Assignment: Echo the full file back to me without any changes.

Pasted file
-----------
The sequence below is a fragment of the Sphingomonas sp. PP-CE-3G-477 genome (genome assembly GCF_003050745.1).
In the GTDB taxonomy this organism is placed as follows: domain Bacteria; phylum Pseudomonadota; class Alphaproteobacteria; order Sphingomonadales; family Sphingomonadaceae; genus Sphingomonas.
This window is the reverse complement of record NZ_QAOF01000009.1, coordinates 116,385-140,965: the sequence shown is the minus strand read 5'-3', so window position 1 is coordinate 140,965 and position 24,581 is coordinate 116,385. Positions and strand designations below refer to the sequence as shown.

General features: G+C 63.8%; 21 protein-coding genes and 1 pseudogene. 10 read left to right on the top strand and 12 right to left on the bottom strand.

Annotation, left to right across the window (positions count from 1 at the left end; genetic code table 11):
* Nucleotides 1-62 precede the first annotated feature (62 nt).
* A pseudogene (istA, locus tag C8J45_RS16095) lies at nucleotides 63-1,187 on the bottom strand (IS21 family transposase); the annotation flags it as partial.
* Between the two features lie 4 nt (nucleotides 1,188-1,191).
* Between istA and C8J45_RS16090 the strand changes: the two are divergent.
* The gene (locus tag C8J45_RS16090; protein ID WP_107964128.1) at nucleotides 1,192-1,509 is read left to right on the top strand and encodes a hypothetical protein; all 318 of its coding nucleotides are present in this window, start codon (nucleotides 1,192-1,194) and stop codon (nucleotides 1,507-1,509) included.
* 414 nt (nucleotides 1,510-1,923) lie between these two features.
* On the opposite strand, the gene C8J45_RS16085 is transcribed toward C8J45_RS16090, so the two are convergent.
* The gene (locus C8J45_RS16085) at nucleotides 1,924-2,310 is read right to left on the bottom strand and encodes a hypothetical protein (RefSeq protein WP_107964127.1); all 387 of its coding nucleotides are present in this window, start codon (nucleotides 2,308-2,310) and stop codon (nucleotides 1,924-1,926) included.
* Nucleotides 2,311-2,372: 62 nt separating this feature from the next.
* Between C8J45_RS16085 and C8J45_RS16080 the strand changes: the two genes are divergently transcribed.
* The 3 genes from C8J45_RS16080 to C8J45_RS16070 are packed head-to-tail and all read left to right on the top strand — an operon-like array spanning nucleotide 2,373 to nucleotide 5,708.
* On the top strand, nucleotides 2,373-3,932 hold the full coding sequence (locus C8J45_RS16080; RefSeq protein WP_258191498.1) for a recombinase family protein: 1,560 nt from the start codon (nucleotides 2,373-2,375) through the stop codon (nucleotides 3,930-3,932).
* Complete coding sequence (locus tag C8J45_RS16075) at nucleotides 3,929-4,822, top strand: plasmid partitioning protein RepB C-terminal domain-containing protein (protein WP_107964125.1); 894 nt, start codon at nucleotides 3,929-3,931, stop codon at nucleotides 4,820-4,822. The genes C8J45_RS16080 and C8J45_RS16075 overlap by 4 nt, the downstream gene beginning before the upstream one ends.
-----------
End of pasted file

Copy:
The sequence below is a fragment of the Sphingomonas sp. PP-CE-3G-477 genome (genome assembly GCF_003050745.1).
In the GTDB taxonomy this organism is placed as follows: domain Bacteria; phylum Pseudomonadota; class Alphaproteobacteria; order Sphingomonadales; family Sphingomonadaceae; genus Sphingomonas.
This window is the reverse complement of record NZ_QAOF01000009.1, coordinates 116,385-140,965: the sequence shown is the minus strand read 5'-3', so window position 1 is coordinate 140,965 and position 24,581 is coordinate 116,385. Positions and strand designations below refer to the sequence as shown.

General features: G+C 63.8%; 21 protein-coding genes and 1 pseudogene. 10 read left to right on the top strand and 12 right to left on the bottom strand.

Annotation, left to right across the window (positions count from 1 at the left end; genetic code table 11):
* Nucleotides 1-62 precede the first annotated feature (62 nt).
* A pseudogene (istA, locus tag C8J45_RS16095) lies at nucleotides 63-1,187 on the bottom strand (IS21 family transposase); the annotation flags it as partial.
* Between the two features lie 4 nt (nucleotides 1,188-1,191).
* Between istA and C8J45_RS16090 the strand changes: the two are divergent.
* The gene (locus tag C8J45_RS16090; protein ID WP_107964128.1) at nucleotides 1,192-1,509 is read left to right on the top strand and encodes a hypothetical protein; all 318 of its coding nucleotides are present in this window, start codon (nucleotides 1,192-1,194) and stop codon (nucleotides 1,507-1,509) included.
* 414 nt (nucleotides 1,510-1,923) lie between these two features.
* On the opposite strand, the gene C8J45_RS16085 is transcribed toward C8J45_RS16090, so the two are convergent.
* The gene (locus C8J45_RS16085) at nucleotides 1,924-2,310 is read right to left on the bottom strand and encodes a hypothetical protein (RefSeq protein WP_107964127.1); all 387 of its coding nucleotides are present in this window, start codon (nucleotides 2,308-2,310) and stop codon (nucleotides 1,924-1,926) included.
* Nucleotides 2,311-2,372: 62 nt separating this feature from the next.
* Between C8J45_RS16085 and C8J45_RS16080 the strand changes: the two genes are divergently transcribed.
* The 3 genes from C8J45_RS16080 to C8J45_RS16070 are packed head-to-tail and all read left to right on the top strand — an operon-like array spanning nucleotide 2,373 to nucleotide 5,708.
* On the top strand, nucleotides 2,373-3,932 hold the full coding sequence (locus C8J45_RS16080; RefSeq protein WP_258191498.1) for a recombinase family protein: 1,560 nt from the start codon (nucleotides 2,373-2,375) through the stop codon (nucleotides 3,930-3,932).
* Complete coding sequence (locus tag C8J45_RS16075) at nucleotides 3,929-4,822, top strand: plasmid partitioning protein RepB C-terminal domain-containing protein (protein WP_107964125.1); 894 nt, start codon at nucleotides 3,929-3,931, stop codon at nucleotides 4,820-4,822. The genes C8J45_RS16080 and C8J45_RS16075 overlap by 4 nt, the downstream gene beginning before the upstream one ends.